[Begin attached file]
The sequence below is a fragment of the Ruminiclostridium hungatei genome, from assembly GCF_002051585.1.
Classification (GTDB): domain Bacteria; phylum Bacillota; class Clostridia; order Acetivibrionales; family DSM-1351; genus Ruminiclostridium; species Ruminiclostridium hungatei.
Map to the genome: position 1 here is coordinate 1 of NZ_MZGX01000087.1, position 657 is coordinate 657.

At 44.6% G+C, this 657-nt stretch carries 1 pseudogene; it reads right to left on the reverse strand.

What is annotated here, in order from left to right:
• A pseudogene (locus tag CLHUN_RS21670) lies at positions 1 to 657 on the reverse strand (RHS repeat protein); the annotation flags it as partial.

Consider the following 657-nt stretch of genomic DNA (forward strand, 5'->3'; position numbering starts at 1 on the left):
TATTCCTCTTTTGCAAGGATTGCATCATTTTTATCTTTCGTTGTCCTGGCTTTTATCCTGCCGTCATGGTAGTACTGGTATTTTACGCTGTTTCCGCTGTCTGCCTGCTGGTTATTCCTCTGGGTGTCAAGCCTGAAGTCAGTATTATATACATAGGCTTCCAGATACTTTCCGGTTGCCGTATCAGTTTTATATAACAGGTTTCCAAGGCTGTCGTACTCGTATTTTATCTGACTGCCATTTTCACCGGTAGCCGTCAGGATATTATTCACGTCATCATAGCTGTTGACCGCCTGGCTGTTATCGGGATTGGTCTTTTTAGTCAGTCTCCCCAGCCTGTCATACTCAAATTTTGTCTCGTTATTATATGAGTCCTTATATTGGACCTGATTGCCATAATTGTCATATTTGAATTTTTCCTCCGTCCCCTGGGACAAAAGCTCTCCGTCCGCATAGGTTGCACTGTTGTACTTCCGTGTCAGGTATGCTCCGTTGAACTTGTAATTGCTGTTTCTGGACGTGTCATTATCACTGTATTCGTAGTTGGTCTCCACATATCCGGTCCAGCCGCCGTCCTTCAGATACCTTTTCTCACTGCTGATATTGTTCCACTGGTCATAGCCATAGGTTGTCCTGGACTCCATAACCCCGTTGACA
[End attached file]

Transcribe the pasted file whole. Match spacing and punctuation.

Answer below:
The sequence below is a fragment of the Ruminiclostridium hungatei genome, from assembly GCF_002051585.1.
Classification (GTDB): domain Bacteria; phylum Bacillota; class Clostridia; order Acetivibrionales; family DSM-1351; genus Ruminiclostridium; species Ruminiclostridium hungatei.
Map to the genome: position 1 here is coordinate 1 of NZ_MZGX01000087.1, position 657 is coordinate 657.

At 44.6% G+C, this 657-nt stretch carries 1 pseudogene; it reads right to left on the reverse strand.

What is annotated here, in order from left to right:
• A pseudogene (locus tag CLHUN_RS21670) lies at positions 1 to 657 on the reverse strand (RHS repeat protein); the annotation flags it as partial.

Consider the following 657-nt stretch of genomic DNA (forward strand, 5'->3'; position numbering starts at 1 on the left):
TATTCCTCTTTTGCAAGGATTGCATCATTTTTATCTTTCGTTGTCCTGGCTTTTATCCTGCCGTCATGGTAGTACTGGTATTTTACGCTGTTTCCGCTGTCTGCCTGCTGGTTATTCCTCTGGGTGTCAAGCCTGAAGTCAGTATTATATACATAGGCTTCCAGATACTTTCCGGTTGCCGTATCAGTTTTATATAACAGGTTTCCAAGGCTGTCGTACTCGTATTTTATCTGACTGCCATTTTCACCGGTAGCCGTCAGGATATTATTCACGTCATCATAGCTGTTGACCGCCTGGCTGTTATCGGGATTGGTCTTTTTAGTCAGTCTCCCCAGCCTGTCATACTCAAATTTTGTCTCGTTATTATATGAGTCCTTATATTGGACCTGATTGCCATAATTGTCATATTTGAATTTTTCCTCCGTCCCCTGGGACAAAAGCTCTCCGTCCGCATAGGTTGCACTGTTGTACTTCCGTGTCAGGTATGCTCCGTTGAACTTGTAATTGCTGTTTCTGGACGTGTCATTATCACTGTATTCGTAGTTGGTCTCCACATATCCGGTCCAGCCGCCGTCCTTCAGATACCTTTTCTCACTGCTGATATTGTTCCACTGGTCATAGCCATAGGTTGTCCTGGACTCCATAACCCCGTTGACA